sermon on Psalm 8, Holy Trinity Sunday
Clouds, sleepiness, and other factors have complicated things so far, but I’ll keep trying (maybe in the darkness of the Boundary Waters) to see Jupiter four times brighter than the brightest star in the sky. It’s so close (relatively speaking, of course) that the four Galilean moons should be visible with binoculars. Those moons were first spotted by Galileo 400 years ago, the biggest of around 79 moons Jupiter has. There may even be a chance to see the Great Red Spot, a centuries-old storm that had been three times the size of our entire planet, but has calmed by 20% in the past month, and nobody knows why.
It’s so phenomenal, and fits exactly with the Psalmist’s neck craned heavenward to the sun, moon, and stars that the Creator set in their courses. Like the composer of Psalm 8, we may be struck by a feeling of insignificance. Thinking on that scale, particularly enveloped by wilderness night sky, we ask “What are mere mortals that you should be mindful of them, human beings that you should care for them?”
I was hearing that Ben, three-year old brother of baptism baby James, is fond of asking Why? Sometimes even 20 consecutive answers and explanations still prompt a 21st “Why?” His dad Mike matches that with his own perspective on God, asking lots of Whys, always wondering, wondering, wondering.
And that’s what’s in our Psalm today. Looking up across lightyears, trying to fathom the unfathomable, pondering our place: Why would God care for humans?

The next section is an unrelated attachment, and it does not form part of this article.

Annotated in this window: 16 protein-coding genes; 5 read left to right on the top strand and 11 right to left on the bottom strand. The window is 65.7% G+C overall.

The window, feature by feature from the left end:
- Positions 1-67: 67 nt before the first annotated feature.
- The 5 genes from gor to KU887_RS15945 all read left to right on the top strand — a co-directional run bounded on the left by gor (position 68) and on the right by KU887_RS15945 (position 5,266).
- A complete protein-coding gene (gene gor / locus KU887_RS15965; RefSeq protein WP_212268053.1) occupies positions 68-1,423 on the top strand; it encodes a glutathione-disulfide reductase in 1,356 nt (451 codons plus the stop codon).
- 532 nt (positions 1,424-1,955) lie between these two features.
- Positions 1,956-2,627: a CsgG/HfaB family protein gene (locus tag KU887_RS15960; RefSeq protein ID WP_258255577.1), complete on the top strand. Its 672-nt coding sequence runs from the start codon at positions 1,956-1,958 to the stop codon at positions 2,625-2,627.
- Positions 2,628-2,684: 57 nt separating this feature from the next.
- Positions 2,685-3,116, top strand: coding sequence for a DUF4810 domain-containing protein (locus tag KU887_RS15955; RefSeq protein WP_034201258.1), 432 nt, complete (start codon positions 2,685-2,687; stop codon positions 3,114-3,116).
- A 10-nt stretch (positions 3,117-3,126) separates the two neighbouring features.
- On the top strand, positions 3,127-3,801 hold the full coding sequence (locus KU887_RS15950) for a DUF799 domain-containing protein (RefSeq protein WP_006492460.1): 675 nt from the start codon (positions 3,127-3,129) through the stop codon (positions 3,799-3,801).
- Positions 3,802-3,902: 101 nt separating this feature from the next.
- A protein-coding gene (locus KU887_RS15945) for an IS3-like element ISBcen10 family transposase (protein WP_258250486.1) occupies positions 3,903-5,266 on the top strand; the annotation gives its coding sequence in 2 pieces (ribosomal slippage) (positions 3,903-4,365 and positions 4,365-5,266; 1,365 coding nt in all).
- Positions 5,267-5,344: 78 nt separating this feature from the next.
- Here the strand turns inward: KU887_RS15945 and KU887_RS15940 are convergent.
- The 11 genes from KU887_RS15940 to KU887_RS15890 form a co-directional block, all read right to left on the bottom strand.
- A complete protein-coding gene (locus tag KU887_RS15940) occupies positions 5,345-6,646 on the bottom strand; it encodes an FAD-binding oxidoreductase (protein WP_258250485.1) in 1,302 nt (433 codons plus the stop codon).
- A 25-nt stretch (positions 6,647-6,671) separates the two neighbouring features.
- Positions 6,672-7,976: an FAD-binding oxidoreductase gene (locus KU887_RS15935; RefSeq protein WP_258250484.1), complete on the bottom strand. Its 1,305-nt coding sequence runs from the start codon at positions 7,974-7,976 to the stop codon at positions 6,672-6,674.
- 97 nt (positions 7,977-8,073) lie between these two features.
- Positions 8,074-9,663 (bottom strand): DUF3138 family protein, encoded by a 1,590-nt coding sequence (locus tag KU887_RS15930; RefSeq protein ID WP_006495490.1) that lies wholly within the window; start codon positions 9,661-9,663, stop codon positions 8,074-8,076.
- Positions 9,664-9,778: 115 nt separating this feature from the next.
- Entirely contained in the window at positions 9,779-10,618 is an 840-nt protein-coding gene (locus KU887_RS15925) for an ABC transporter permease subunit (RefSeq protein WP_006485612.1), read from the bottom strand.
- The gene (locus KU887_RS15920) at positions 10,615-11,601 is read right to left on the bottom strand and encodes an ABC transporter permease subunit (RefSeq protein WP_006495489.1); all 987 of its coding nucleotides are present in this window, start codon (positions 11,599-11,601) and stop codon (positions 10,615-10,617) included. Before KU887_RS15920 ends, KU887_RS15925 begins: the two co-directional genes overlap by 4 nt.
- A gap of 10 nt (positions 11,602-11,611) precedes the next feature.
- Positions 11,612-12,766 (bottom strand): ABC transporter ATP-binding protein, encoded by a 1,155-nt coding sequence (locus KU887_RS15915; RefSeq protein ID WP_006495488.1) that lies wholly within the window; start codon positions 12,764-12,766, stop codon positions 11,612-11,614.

The Psalm seems to have one answer for what makes us special, which might strike us as pompous and domineering. It presumes a hierarchy and finds our uppity place in it. This view draws a chart with God at the top, then angels or divine beings, and humans still pretty close to the top, going down from there to good animals maybe like gorillas or dolphins or pet dogs, followed by lower animals like blue jays and salamanders and hermit crabs, and then slugs and jellyfish and mosquitoes, on down to trees and flowers, which are still higher than dirt and rocks and a muddy puddle.
That tiered system may try to label what’s alive or not. There’s also food chain elements to it. And it involves a perspective on complexity, that your eyeball is more evolved than a jellyfish belly.
But it seems slightly suspicious to claim I’m better as a human being, while an oak tree hundreds of years old is nothing, or a structured colony of bees, or even my dog who understands my language though I don’t understand his at all. Not to mention claiming that I’m alive means I must be favored over (possibly) lifeless Jupiter, even though it’s 2.5 times as massive as all the other planets in the solar system combined.
Not only is it slightly audacious and dubiously defined to stake out that position for ourselves, but it comes with a terrible risk. For some reason, we wind up quick to abuse our territory, claiming we can lord it over other creatures, can trample them and do what we like without regard for others.
We should clearly realize that this Psalm is far from giving us permission to do harm or use up this earth. After all, creatures declare God’s majesty. A lake with its fish poisoned, a sky too polluted to see stars, a dead field that holds soybeans but harbors no life, diminish the praise of a majestic God.